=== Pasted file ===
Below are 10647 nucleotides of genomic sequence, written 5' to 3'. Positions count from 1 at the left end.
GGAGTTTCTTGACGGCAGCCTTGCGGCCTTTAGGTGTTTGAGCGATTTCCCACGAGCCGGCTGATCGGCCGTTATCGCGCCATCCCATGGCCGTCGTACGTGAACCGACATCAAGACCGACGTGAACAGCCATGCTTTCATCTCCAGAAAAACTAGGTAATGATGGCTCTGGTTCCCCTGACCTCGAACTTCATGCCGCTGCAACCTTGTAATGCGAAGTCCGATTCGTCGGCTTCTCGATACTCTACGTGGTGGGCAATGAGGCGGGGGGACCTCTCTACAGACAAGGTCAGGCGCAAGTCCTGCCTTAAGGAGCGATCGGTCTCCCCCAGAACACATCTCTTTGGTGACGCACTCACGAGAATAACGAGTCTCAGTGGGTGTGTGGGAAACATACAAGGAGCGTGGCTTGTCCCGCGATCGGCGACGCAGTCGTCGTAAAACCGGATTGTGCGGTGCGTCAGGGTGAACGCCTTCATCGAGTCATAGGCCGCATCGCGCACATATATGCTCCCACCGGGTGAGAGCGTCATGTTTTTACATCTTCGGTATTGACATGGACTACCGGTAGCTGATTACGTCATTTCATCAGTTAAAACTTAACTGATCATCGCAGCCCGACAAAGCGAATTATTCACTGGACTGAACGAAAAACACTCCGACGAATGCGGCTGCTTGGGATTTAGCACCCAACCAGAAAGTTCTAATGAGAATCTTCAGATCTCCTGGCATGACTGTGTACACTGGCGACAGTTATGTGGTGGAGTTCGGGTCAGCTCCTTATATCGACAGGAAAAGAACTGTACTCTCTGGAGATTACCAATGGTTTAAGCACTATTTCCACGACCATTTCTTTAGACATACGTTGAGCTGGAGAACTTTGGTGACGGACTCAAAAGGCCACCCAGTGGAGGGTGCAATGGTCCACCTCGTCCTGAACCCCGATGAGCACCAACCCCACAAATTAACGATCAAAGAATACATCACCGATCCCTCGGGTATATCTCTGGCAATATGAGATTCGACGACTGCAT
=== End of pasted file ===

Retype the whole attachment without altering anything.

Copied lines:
Below are 10647 nucleotides of genomic sequence, written 5' to 3'. Positions count from 1 at the left end.
GGAGTTTCTTGACGGCAGCCTTGCGGCCTTTAGGTGTTTGAGCGATTTCCCACGAGCCGGCTGATCGGCCGTTATCGCGCCATCCCATGGCCGTCGTACGTGAACCGACATCAAGACCGACGTGAACAGCCATGCTTTCATCTCCAGAAAAACTAGGTAATGATGGCTCTGGTTCCCCTGACCTCGAACTTCATGCCGCTGCAACCTTGTAATGCGAAGTCCGATTCGTCGGCTTCTCGATACTCTACGTGGTGGGCAATGAGGCGGGGGGACCTCTCTACAGACAAGGTCAGGCGCAAGTCCTGCCTTAAGGAGCGATCGGTCTCCCCCAGAACACATCTCTTTGGTGACGCACTCACGAGAATAACGAGTCTCAGTGGGTGTGTGGGAAACATACAAGGAGCGTGGCTTGTCCCGCGATCGGCGACGCAGTCGTCGTAAAACCGGATTGTGCGGTGCGTCAGGGTGAACGCCTTCATCGAGTCATAGGCCGCATCGCGCACATATATGCTCCCACCGGGTGAGAGCGTCATGTTTTTACATCTTCGGTATTGACATGGACTACCGGTAGCTGATTACGTCATTTCATCAGTTAAAACTTAACTGATCATCGCAGCCCGACAAAGCGAATTATTCACTGGACTGAACGAAAAACACTCCGACGAATGCGGCTGCTTGGGATTTAGCACCCAACCAGAAAGTTCTAATGAGAATCTTCAGATCTCCTGGCATGACTGTGTACACTGGCGACAGTTATGTGGTGGAGTTCGGGTCAGCTCCTTATATCGACAGGAAAAGAACTGTACTCTCTGGAGATTACCAATGGTTTAAGCACTATTTCCACGACCATTTCTTTAGACATACGTTGAGCTGGAGAACTTTGGTGACGGACTCAAAAGGCCACCCAGTGGAGGGTGCAATGGTCCACCTCGTCCTGAACCCCGATGAGCACCAACCCCACAAATTAACGATCAAAGAATACATCACCGATCCCTCGGGTATATCTCTGGCAATATGAGATTCGACGACTGCAT